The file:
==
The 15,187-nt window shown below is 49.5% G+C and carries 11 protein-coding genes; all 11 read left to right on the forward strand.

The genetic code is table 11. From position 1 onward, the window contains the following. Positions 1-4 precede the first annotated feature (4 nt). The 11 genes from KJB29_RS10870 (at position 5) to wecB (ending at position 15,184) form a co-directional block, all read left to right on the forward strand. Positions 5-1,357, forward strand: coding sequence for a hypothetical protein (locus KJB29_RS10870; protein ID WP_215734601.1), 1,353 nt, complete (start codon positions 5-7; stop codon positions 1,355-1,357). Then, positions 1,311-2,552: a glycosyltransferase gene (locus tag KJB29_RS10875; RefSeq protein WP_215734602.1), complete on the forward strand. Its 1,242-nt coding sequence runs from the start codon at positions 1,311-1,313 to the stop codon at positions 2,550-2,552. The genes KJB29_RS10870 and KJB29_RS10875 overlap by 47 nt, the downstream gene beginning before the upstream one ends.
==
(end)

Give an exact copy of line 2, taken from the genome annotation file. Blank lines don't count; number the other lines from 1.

The genetic code is table 11. From position 1 onward, the window contains the following. Positions 1-4 precede the first annotated feature (4 nt). The 11 genes from KJB29_RS10870 (at position 5) to wecB (ending at position 15,184) form a co-directional block, all read left to right on the forward strand. Positions 5-1,357, forward strand: coding sequence for a hypothetical protein (locus KJB29_RS10870; protein ID WP_215734601.1), 1,353 nt, complete (start codon positions 5-7; stop codon positions 1,355-1,357). Then, positions 1,311-2,552: a glycosyltransferase gene (locus tag KJB29_RS10875; RefSeq protein WP_215734602.1), complete on the forward strand. Its 1,242-nt coding sequence runs from the start codon at positions 1,311-1,313 to the stop codon at positions 2,550-2,552. The genes KJB29_RS10870 and KJB29_RS10875 overlap by 47 nt, the downstream gene beginning before the upstream one ends.